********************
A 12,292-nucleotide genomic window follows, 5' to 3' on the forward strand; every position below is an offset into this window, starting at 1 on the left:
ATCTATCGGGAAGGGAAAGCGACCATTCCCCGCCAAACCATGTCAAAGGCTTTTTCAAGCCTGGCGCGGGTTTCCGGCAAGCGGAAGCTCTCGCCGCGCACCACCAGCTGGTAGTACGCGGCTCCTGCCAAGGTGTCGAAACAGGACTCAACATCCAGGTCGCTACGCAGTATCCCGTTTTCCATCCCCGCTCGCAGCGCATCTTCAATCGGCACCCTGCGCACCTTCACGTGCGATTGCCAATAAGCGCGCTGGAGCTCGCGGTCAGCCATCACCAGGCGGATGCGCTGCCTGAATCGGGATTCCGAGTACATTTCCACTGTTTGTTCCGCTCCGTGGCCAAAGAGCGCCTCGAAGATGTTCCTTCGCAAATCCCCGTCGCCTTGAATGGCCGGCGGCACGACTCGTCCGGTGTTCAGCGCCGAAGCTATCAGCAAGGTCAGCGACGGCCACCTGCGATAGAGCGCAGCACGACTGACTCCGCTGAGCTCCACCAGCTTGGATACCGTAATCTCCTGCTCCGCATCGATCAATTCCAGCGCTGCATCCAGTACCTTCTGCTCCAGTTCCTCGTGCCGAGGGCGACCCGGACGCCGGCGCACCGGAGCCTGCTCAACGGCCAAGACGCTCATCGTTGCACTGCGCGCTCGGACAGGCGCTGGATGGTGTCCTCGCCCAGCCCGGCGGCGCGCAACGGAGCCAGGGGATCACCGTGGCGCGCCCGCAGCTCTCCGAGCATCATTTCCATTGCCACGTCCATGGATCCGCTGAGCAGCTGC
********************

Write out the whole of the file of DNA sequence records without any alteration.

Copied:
A 12,292-nucleotide genomic window follows, 5' to 3' on the forward strand; every position below is an offset into this window, starting at 1 on the left:
ATCTATCGGGAAGGGAAAGCGACCATTCCCCGCCAAACCATGTCAAAGGCTTTTTCAAGCCTGGCGCGGGTTTCCGGCAAGCGGAAGCTCTCGCCGCGCACCACCAGCTGGTAGTACGCGGCTCCTGCCAAGGTGTCGAAACAGGACTCAACATCCAGGTCGCTACGCAGTATCCCGTTTTCCATCCCCGCTCGCAGCGCATCTTCAATCGGCACCCTGCGCACCTTCACGTGCGATTGCCAATAAGCGCGCTGGAGCTCGCGGTCAGCCATCACCAGGCGGATGCGCTGCCTGAATCGGGATTCCGAGTACATTTCCACTGTTTGTTCCGCTCCGTGGCCAAAGAGCGCCTCGAAGATGTTCCTTCGCAAATCCCCGTCGCCTTGAATGGCCGGCGGCACGACTCGTCCGGTGTTCAGCGCCGAAGCTATCAGCAAGGTCAGCGACGGCCACCTGCGATAGAGCGCAGCACGACTGACTCCGCTGAGCTCCACCAGCTTGGATACCGTAATCTCCTGCTCCGCATCGATCAATTCCAGCGCTGCATCCAGTACCTTCTGCTCCAGTTCCTCGTGCCGAGGGCGACCCGGACGCCGGCGCACCGGAGCCTGCTCAACGGCCAAGACGCTCATCGTTGCACTGCGCGCTCGGACAGGCGCTGGATGGTGTCCTCGCCCAGCCCGGCGGCGCGCAACGGAGCCAGGGGATCACCGTGGCGCGCCCGCAGCTCTCCGAGCATCATTTCCATTGCCACGTCCATGGATCCGCTGAGCAGCTGC